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Abdul-Azim Ahmed


There are nearly 2000 mosques in Britain by some estimates, however there is yet to develop a vocabulary to describe their diversity, akin to the common terms used to describe Christian places of worship (chapel, church, cathedral). I outline here the typology of the interspatial mosque to provide a coherent theorisation of how mosques operate, their priorities, and the ways in which they situate themselves as what are sometimes called “multipurpose” or “multifunctional mosques”. In order to pin the abstract typology to the empirical, I use several case studies, but contend that the findings can be generalised across Britain, with implications for research on mosques in other locations. The article argues mosques can be divided into three tiers, the fard, which focuses on the daily prayers, the fard kifaya, which hosts communal activities, and the sunna, which aims to recreate the prophetic example in the modern period in various ways.

Kathrin Herz and Chantal Munsch


The paper is based on an ethnographic study of Turkish Muslim Community Centres in Germany. It analyses the multiplicity of these centres at various levels on the basis of participant observations, interviews, plans and photographs. The article describes the multiplicity of religious, cultural, social and commercial functions in the multifunctional clusters that are constantly changing. It clearly shows how individual spaces house a variety of overlapping social practices and how users associate diverse meanings with the centres. The paper develops a new perspective on mosques by focusing on the space and the complexity of everyday routines.

Simon Stjernholm


This article investigates how a particular type of Muslim preacher, here conceptualised as a ‘do-it-yourself (DIY) preacher’, can propagate for and elaborate on Islamic teachings outside of and supplementary to mosques. A variety of physical and media spaces are used to reach audiences, especially youth, with religious messages. The article uses an analytical lens of DIY media, generational differences, religious authority and organic intellectuals to argue that such initiatives are important not only as counter-cultural expressions in relation to the majority society, but also in negotiations and authority struggles within diverse Muslim populations. The specific case used in the analysis is that of a Swedish Muslim preacher’s publicly distributed oratory.


Edited by Norbert Oberauer, Yvonne Prief and Ulrike Qubaja

Approaches to legal pluralism vary widely across the spectrum of different disciplines. They comprise normative and descriptive perspectives, focus both on legal pluralist realities as well as public debates, and address legal pluralism in a range of different societies with varying political, institutional and historical conditions.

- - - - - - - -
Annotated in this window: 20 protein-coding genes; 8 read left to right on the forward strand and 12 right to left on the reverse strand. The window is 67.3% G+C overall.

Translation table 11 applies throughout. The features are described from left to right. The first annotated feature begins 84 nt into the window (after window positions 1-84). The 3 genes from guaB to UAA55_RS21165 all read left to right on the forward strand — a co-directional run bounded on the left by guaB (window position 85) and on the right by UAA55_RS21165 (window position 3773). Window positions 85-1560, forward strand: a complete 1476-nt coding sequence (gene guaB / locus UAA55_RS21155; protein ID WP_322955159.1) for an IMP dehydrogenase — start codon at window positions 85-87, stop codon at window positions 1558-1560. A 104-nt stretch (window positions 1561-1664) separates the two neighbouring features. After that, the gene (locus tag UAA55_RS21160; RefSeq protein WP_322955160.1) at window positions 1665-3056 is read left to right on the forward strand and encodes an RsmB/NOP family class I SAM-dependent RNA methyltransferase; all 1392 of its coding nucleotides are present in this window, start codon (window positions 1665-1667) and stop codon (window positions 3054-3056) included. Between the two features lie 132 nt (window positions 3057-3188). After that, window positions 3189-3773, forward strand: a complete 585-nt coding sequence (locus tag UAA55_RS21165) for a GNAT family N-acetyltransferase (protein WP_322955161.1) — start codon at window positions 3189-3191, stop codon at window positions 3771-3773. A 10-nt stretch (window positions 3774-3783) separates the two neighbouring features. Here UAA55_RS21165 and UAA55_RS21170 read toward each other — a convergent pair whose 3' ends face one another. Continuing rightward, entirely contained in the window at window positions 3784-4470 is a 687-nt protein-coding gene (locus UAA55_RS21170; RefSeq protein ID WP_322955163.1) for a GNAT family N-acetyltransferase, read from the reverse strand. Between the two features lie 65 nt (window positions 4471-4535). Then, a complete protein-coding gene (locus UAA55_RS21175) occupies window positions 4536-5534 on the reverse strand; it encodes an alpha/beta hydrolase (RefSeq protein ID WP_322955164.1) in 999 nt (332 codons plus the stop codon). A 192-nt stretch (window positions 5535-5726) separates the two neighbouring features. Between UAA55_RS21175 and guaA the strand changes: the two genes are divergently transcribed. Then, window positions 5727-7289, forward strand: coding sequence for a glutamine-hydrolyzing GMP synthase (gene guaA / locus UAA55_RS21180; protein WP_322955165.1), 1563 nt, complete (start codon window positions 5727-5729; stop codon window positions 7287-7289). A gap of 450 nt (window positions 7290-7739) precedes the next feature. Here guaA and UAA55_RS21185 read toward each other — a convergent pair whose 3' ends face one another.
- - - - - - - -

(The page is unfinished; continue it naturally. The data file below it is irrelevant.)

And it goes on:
Emphasising an empirical research to contemporary legal pluralist settings in Muslim contexts, the present collected volume contributes to a deepened understanding of legal pluralist issues and realities through comparative examination. This approach reveals some common features, such as the relevance of Islamic law in power struggles and in the construction of (state or national) identities, strategies of coping with coexisting sets of legal norms by the respective agents, or public debates about the risks induced by the recognition of religious institutions in migrant societies. At the same time, the studies contained in this volume reveal that legal pluralist settings often reflect very specific historical and social constellations, which demands caution towards any generalisation.

The volume is based on papers presented at a conference in Münster (Germany) in 2016 and comprises contributions by Judith Koschorke, Karen Meerschaut, Yvonne Prief, Ulrike Qubaja, Werner de Saeger, Ido Shahar, Katrin Seidel, Konstantinos Tsitselikis, Vishal Vora and Ihsan Yilmaz.

Jesper Petersen


The last few decades have seen the appearance of a number of mosques that do not constitute buildings; they are mosques without bricks. This article therefore defines a new concept, the pop-up mosque, as an analytical term for the temporary conversion of an other-purposed space into a mosque, which is used for Islamic rituals such as Friday prayer and marriages. The pop-up mosque can produce religious leaders such as female imams and it thereby becomes the stage on which nonconformist discourses such as Islamic feminism are embodied and enacted. The article also investigates the relation between social media and the pop-up mosque and defines the concept of ‘social media adhan’ as a prayer call that goes out through various channels on the internet. The article is based on field work and interviews conducted primarily in Denmark, Germany and Switzerland.